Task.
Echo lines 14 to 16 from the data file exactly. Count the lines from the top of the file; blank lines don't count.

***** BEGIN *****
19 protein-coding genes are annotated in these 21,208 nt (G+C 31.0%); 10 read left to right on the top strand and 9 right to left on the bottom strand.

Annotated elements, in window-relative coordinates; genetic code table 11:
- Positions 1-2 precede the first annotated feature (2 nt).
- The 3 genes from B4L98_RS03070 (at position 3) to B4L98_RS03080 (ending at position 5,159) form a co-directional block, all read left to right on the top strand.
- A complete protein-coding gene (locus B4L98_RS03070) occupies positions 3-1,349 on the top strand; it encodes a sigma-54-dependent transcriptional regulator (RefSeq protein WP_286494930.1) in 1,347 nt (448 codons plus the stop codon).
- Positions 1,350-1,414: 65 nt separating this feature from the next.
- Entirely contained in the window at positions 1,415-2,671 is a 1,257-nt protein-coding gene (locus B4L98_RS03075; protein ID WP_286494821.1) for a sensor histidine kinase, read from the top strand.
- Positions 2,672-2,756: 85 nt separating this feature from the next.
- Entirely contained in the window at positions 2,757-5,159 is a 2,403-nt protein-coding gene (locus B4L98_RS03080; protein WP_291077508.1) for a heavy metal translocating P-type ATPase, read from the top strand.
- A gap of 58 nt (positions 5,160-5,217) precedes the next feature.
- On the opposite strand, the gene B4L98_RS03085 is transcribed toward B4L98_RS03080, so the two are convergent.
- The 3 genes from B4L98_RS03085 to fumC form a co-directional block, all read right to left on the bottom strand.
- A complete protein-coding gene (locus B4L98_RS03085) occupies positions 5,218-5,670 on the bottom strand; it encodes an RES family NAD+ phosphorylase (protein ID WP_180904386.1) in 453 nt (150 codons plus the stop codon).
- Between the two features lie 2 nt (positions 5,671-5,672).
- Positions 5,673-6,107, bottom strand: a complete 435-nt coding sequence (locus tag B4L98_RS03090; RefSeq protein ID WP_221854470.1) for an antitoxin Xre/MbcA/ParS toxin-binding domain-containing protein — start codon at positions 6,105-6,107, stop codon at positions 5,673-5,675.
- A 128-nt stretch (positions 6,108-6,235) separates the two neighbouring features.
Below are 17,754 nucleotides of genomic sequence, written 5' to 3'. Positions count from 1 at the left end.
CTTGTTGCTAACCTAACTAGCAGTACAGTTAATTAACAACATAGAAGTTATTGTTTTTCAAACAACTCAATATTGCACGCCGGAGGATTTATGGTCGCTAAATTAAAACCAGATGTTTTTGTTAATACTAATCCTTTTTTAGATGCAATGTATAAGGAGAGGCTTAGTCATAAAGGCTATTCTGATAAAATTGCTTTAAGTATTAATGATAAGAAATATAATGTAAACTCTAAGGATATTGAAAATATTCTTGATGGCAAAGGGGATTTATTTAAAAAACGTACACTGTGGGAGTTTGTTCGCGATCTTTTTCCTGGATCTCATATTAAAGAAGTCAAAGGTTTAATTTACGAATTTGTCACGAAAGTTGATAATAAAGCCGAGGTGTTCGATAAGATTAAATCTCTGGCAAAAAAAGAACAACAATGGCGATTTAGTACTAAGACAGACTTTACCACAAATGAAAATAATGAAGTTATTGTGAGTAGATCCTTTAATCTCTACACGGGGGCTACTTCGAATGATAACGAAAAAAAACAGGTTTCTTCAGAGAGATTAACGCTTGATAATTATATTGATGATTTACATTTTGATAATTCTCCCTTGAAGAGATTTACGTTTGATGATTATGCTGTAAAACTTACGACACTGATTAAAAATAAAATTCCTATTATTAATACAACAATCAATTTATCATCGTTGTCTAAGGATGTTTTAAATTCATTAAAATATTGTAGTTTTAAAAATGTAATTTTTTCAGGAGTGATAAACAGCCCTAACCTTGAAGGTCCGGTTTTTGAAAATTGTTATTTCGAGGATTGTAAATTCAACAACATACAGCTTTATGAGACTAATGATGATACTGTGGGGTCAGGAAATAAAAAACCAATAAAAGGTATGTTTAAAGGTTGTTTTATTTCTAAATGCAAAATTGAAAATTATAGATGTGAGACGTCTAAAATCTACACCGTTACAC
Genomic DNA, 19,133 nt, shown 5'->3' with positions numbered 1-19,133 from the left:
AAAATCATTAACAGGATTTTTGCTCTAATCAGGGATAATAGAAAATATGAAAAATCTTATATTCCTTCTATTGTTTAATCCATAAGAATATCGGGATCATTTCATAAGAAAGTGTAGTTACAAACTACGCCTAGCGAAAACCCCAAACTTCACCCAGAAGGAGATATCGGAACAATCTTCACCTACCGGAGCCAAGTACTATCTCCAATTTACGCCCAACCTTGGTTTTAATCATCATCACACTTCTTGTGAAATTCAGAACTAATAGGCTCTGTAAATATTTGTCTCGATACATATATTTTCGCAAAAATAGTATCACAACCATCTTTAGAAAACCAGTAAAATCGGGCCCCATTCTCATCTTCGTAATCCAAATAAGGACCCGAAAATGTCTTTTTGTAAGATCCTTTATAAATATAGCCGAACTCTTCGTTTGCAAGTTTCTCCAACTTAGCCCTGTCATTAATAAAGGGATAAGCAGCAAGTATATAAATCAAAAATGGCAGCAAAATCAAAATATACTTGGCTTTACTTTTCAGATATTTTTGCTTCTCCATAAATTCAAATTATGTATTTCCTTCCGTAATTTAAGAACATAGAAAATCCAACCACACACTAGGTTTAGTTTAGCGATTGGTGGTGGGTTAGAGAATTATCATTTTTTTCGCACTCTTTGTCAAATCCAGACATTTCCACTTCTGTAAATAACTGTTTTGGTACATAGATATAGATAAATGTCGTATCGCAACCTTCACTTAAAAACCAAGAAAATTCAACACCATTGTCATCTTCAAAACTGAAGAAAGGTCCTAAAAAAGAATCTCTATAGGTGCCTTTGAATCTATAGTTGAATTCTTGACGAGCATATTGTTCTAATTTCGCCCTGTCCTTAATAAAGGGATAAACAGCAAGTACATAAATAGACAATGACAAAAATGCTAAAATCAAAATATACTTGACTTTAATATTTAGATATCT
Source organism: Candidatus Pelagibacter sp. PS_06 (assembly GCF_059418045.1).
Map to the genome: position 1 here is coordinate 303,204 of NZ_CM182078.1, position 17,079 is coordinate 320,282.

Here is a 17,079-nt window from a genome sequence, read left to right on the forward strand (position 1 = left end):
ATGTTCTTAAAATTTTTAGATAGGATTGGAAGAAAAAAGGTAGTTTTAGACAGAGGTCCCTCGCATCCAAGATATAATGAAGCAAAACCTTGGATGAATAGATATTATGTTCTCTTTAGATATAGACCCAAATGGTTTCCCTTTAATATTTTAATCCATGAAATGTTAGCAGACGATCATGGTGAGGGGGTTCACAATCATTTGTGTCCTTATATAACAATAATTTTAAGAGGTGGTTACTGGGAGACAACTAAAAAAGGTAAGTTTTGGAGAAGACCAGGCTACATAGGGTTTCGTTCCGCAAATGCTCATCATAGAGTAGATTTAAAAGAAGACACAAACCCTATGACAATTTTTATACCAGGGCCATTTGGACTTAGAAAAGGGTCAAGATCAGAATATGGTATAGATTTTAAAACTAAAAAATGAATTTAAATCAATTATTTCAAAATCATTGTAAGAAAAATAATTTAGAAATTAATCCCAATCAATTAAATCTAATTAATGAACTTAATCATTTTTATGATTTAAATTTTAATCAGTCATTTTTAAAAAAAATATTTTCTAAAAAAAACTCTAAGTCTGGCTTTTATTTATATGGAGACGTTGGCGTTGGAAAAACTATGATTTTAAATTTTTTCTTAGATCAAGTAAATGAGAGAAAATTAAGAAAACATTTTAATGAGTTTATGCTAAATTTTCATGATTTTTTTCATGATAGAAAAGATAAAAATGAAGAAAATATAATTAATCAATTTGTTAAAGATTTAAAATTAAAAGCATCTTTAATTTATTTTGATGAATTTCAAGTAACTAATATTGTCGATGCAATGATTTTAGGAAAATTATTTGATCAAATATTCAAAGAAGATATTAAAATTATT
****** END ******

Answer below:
- Between the two features lie 2 nt (positions 5,671-5,672).
- Positions 5,673-6,107, bottom strand: a complete 435-nt coding sequence (locus tag B4L98_RS03090; RefSeq protein ID WP_221854470.1) for an antitoxin Xre/MbcA/ParS toxin-binding domain-containing protein — start codon at positions 6,105-6,107, stop codon at positions 5,673-5,675.
- A 128-nt stretch (positions 6,108-6,235) separates the two neighbouring features.